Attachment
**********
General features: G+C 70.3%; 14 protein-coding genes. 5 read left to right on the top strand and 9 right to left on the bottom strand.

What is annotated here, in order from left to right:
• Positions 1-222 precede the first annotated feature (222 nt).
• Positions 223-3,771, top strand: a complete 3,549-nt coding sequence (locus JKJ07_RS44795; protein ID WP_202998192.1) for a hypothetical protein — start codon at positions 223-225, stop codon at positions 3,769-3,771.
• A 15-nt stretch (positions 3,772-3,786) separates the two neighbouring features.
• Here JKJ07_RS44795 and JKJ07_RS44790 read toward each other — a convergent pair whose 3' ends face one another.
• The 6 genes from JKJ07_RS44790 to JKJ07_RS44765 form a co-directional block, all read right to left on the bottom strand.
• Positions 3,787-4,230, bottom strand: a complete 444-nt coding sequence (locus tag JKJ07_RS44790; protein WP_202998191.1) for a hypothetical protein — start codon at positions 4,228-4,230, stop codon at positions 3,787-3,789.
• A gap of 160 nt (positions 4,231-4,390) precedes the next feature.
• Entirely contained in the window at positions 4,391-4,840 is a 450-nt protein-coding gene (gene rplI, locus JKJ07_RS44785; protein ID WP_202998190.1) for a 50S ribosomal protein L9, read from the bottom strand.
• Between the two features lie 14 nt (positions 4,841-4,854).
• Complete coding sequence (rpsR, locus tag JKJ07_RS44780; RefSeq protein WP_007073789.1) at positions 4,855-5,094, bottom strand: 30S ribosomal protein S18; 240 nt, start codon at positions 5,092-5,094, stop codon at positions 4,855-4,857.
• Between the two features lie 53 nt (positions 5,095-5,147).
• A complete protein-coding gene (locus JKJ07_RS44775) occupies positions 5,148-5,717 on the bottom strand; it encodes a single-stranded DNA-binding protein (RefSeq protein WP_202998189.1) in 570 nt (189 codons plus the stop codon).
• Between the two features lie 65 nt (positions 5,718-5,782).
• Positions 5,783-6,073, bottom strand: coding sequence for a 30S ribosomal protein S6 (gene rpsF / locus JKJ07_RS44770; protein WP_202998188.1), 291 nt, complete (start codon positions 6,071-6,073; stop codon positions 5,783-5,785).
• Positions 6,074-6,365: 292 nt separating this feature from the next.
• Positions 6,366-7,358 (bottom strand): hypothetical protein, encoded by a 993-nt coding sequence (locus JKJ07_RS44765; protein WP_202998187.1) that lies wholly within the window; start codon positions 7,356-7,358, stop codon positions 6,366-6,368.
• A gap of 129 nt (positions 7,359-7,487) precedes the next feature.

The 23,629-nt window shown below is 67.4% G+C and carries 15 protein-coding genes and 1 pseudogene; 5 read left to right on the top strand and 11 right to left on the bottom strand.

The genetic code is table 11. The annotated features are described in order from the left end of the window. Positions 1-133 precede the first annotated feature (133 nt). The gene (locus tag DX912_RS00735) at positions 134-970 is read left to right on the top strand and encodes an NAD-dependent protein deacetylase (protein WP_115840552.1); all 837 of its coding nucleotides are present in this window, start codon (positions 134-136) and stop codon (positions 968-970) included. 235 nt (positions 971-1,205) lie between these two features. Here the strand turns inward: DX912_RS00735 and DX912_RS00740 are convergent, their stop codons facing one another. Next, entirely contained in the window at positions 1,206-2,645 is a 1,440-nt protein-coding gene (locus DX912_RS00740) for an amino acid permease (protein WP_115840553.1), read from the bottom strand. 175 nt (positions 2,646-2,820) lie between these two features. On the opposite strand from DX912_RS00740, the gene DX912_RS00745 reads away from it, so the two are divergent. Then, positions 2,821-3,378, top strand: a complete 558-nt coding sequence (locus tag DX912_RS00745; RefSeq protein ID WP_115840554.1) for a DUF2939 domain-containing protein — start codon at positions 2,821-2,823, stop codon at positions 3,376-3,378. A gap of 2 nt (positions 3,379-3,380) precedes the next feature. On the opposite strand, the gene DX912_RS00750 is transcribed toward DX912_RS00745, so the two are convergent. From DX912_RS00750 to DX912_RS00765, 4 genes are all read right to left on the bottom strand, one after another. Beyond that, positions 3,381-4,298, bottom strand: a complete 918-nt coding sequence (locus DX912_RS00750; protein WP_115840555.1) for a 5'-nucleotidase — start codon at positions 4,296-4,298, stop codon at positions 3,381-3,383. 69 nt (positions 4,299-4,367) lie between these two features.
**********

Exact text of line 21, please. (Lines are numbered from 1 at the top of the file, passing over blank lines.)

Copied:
The genetic code is table 11. The annotated features are described in order from the left end of the window. Positions 1-133 precede the first annotated feature (133 nt). The gene (locus tag DX912_RS00735) at positions 134-970 is read left to right on the top strand and encodes an NAD-dependent protein deacetylase (protein WP_115840552.1); all 837 of its coding nucleotides are present in this window, start codon (positions 134-136) and stop codon (positions 968-970) included. 235 nt (positions 971-1,205) lie between these two features. Here the strand turns inward: DX912_RS00735 and DX912_RS00740 are convergent, their stop codons facing one another. Next, entirely contained in the window at positions 1,206-2,645 is a 1,440-nt protein-coding gene (locus DX912_RS00740) for an amino acid permease (protein WP_115840553.1), read from the bottom strand. 175 nt (positions 2,646-2,820) lie between these two features. On the opposite strand from DX912_RS00740, the gene DX912_RS00745 reads away from it, so the two are divergent. Then, positions 2,821-3,378, top strand: a complete 558-nt coding sequence (locus tag DX912_RS00745; RefSeq protein ID WP_115840554.1) for a DUF2939 domain-containing protein — start codon at positions 2,821-2,823, stop codon at positions 3,376-3,378. A gap of 2 nt (positions 3,379-3,380) precedes the next feature. On the opposite strand, the gene DX912_RS00750 is transcribed toward DX912_RS00745, so the two are convergent. From DX912_RS00750 to DX912_RS00765, 4 genes are all read right to left on the bottom strand, one after another. Beyond that, positions 3,381-4,298, bottom strand: a complete 918-nt coding sequence (locus DX912_RS00750; protein WP_115840555.1) for a 5'-nucleotidase — start codon at positions 4,296-4,298, stop codon at positions 3,381-3,383. 69 nt (positions 4,299-4,367) lie between these two features.